We live in a beautiful part of the world.  One that also includes some personal responsibility.  Several years ago I took my old Jeep on some back country roads.  Or some of them were roads.  I found myself driving in places I should have avoided.  Along one ridge line, I could feel the earth collapsing beneath my tires on the side facing a gully.  By the grace of the Almighty, I got out of that dangerous spot.  If I had rolled over and been trapped, I might still be there.  I hadn’t told anyone where I was going.  The trip was spontaneous.

Recent weeks haven’t been kind to people along our canyons and ridge lines.  A driver went over the canyon rim at Federation Point in Twin Falls a few weeks ago.  Then another man fell to his death attempting to get a better look at the crash scene.

Earlier this week, deputies and first responders had to confront the tragedy in the south hills.  A driver went over a ledge.  A horseman later came across the wreckage.  Travel conditions in some places are still dicey because of a significant snowpack.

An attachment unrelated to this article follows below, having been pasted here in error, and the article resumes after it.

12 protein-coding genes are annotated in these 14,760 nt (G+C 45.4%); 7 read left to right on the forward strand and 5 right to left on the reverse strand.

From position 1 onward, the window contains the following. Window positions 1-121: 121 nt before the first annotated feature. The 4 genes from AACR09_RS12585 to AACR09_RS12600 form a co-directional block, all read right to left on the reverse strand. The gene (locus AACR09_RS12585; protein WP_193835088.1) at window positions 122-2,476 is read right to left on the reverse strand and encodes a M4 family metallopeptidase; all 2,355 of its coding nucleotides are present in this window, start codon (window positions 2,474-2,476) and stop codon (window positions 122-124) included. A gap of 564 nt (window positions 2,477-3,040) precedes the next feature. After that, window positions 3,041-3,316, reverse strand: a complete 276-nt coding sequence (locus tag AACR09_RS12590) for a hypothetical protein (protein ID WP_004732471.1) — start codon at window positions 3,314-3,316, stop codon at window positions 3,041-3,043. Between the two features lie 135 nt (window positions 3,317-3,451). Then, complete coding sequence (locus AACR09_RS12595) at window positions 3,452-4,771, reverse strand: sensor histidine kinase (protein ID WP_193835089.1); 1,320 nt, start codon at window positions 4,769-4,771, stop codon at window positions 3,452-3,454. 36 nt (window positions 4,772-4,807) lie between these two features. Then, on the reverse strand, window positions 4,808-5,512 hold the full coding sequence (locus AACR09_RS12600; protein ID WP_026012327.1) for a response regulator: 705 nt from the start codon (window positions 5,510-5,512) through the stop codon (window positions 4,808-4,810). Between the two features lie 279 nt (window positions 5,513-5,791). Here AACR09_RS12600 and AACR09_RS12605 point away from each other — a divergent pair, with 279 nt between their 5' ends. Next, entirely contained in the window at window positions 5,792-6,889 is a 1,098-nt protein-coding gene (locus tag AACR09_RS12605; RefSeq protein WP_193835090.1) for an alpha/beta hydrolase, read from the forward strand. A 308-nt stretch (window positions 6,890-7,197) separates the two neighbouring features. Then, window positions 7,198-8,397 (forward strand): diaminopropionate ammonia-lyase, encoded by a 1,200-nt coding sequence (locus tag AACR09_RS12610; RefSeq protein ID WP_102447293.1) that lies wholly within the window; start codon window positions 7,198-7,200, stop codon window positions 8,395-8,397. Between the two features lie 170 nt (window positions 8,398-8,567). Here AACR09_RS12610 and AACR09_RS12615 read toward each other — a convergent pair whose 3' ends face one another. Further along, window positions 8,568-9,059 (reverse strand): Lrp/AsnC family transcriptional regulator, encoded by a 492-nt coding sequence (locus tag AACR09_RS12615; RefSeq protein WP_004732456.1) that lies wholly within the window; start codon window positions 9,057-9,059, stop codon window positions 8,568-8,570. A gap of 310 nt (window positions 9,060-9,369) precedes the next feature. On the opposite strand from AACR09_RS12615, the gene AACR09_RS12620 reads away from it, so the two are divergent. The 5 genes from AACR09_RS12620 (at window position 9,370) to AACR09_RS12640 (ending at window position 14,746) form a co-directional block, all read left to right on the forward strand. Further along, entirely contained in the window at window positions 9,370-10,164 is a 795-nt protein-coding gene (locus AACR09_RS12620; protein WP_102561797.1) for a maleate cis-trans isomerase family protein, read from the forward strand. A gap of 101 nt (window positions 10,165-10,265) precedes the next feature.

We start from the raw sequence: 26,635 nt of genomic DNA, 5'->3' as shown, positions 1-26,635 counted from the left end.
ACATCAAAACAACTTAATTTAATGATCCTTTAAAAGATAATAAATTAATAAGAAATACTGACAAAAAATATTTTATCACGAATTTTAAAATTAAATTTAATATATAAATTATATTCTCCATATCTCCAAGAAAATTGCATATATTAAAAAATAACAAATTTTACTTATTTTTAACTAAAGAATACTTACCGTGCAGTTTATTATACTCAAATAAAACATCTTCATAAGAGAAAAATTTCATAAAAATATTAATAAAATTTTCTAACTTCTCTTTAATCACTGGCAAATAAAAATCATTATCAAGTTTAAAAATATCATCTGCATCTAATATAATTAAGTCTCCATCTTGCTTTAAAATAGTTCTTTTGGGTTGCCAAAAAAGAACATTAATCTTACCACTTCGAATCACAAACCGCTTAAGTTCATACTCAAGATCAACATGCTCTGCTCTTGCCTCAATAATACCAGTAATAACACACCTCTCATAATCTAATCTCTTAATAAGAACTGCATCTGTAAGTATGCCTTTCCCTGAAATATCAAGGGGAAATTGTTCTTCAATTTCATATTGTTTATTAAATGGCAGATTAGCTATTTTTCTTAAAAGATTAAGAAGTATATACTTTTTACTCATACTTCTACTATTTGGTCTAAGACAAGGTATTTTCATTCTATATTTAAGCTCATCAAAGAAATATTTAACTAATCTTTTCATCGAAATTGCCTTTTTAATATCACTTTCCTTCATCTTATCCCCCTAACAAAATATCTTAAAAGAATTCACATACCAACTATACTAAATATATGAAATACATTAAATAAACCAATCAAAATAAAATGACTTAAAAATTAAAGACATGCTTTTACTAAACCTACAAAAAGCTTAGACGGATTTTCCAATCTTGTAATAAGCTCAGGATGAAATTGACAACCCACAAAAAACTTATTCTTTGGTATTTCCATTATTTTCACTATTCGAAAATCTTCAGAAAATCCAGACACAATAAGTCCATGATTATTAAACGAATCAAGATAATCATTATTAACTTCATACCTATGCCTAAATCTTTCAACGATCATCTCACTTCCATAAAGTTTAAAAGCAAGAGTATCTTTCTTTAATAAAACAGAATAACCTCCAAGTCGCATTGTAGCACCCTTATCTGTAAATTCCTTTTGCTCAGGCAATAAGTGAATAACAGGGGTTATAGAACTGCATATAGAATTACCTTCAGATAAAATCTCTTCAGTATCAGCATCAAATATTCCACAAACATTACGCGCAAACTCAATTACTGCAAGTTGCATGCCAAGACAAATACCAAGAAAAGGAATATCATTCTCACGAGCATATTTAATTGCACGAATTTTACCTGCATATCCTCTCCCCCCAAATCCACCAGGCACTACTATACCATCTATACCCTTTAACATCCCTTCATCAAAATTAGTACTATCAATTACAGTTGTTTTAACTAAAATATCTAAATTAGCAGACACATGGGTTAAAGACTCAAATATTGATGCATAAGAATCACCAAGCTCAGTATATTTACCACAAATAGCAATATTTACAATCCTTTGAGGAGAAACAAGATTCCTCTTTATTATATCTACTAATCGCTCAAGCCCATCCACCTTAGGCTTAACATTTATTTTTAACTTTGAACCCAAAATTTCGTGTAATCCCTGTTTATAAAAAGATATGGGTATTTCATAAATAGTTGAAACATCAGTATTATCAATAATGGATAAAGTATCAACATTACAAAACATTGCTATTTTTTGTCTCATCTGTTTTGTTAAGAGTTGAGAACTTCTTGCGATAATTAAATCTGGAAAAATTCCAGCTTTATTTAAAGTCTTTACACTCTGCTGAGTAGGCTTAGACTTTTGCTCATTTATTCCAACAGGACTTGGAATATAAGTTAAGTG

I have the privilege at work to speak to law enforcers and other first responders.  Know the conditions when you’re traveling and in remote areas.  Number two, try and tell a family member or friend where you’re going and an estimated time of return.  It may provide enough time for rescue if you find yourself in an accident.  Rescue is a better alternative than a recovery operation.

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Offbeat adventures: Travel to the coolest hidden wonders in every U.S. state

Fuel your offbeat travel dreams. Stacker found the coolest hidden wonders in all 50 U.S. states (plus D.C.) using data from Atlas Obscura.

[WARNING: Under no circumstances should you enter private or abandoned property. By doing so you risk bodily harm and/or prosecution for trespassing.]

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